Gadi Algazi: Configuring Persons: Late Medieval and Early Modern Models of Past Actor
Please note that unfortunately this year's lectures will not be broadcasted as a live stream.
How do we figure out past forms of personhood? How did templates of personhood change in the past? It seems that when it comes to reconstructing models of persons in the pre-modern past, the most persistence anachronisms and the most adventurous forms of othering are hard to avoid: Past persons are imagined as very much like us, imperfect versions of ourselves, or as utterly different—often only negatively defined as not possessing some essential attributes of ourselves (or rather, of our cherished self-images).
The three lectures would deal with modelling persons, past and present—with ways of modelling persons in late medieval and early modern times, one the one hand, and with historians’ attempts to reconstruct such models of past personhood, on the other. Rather than seeking to offer an extensive survey of a vast field, they seek to explore some possible approaches. We shall not ask directly about past notions of the person—for instance, about the concept of individual or self, elaborated by literati. Instead, each lecture would take a backdoor approach by following forms of action and social processes: Ways of shaking off an ascribed identity; attempts to shape and mold recalcitrant persons; and finally, explore an essential precondition for personhood—the emergence of ways of life.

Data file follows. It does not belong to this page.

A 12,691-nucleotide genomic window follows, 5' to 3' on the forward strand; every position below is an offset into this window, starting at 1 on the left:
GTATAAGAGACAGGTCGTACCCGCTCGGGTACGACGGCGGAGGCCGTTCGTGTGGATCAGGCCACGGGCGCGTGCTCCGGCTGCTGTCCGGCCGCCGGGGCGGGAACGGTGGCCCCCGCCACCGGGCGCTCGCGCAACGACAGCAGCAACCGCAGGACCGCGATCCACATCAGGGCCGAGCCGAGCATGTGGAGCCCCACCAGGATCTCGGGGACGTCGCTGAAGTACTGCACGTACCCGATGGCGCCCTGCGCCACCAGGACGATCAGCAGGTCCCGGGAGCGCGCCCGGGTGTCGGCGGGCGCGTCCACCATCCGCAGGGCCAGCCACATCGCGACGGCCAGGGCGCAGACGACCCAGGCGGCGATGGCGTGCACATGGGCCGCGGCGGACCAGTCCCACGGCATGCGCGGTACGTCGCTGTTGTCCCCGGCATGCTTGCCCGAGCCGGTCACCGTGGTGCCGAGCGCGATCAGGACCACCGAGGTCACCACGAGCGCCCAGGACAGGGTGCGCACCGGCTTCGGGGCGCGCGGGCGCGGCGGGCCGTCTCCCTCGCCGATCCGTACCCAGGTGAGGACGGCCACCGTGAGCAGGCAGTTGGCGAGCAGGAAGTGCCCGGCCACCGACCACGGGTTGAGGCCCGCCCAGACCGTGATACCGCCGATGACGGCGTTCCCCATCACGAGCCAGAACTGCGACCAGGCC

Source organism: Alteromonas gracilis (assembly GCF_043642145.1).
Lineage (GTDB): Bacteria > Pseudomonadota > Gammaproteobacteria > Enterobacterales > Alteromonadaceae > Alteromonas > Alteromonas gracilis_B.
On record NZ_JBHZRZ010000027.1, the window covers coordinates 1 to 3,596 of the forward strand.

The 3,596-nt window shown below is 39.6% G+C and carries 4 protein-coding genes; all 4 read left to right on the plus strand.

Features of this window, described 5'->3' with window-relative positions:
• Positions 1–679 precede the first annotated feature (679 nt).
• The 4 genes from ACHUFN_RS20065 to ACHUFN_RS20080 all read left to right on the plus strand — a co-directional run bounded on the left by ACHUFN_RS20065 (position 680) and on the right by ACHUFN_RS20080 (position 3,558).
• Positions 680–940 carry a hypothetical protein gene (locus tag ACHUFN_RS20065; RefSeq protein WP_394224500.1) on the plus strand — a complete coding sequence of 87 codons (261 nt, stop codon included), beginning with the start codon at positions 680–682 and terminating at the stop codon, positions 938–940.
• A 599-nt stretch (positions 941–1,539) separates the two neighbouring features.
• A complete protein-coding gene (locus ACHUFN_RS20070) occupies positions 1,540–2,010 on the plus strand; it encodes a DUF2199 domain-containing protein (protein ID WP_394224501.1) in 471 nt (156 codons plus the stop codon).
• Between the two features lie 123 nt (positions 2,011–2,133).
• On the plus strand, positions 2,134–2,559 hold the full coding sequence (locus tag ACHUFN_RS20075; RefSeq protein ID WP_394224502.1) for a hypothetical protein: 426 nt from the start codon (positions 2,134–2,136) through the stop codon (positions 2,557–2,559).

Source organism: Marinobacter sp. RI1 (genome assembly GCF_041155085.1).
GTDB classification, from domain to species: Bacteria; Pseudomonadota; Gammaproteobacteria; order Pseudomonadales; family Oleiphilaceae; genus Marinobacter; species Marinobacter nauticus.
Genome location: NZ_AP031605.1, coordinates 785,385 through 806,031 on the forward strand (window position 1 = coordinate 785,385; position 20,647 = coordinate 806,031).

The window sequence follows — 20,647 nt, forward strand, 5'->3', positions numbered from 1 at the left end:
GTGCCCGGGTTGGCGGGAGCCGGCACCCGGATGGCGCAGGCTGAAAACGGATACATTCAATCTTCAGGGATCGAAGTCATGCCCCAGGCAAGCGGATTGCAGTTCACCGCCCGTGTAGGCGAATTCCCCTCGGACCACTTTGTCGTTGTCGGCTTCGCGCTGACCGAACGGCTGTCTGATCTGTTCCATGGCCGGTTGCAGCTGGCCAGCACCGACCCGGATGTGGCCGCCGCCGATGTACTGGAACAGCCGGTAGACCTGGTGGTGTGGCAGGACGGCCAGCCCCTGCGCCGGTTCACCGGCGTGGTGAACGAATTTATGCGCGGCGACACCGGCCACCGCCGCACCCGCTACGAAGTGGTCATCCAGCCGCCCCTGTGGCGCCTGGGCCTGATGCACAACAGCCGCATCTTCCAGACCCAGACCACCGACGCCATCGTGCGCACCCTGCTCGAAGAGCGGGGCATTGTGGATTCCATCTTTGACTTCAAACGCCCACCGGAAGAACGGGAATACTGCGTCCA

1.Self-Forgetting in the Late Middle Ages - Monday, 6 November, 2017
Prof. Gadi Algazi teaches at the Department of History at Tel Aviv University. He is also associate research fellow at international research centre Work and Human Life Cycle in Global History at the Humboldt University, Berlin. He is member of the editorial board of Past & Present and Historische Anthropologie, and previously served as senior editor of the journal History & Memory (2001–2012). He was fellow at the Max Planck Institute of History (Göttingen), the Max Planck Institute of the History of Science (Berlin) and the Wissenschaftskolleg zu Berlin, and visiting professor at the École des hautes études en sciences sociales (Paris) and the Free University (Berlin). His research interests include late medieval and early modern social and cultural history, with an emphasis on historical anthropology and gender history; he is particularly interested in the history and theory of the social sciences, settler colonialism and frontier societies. He is now completing a book on the making of the scholarly way of life, 1470–1630.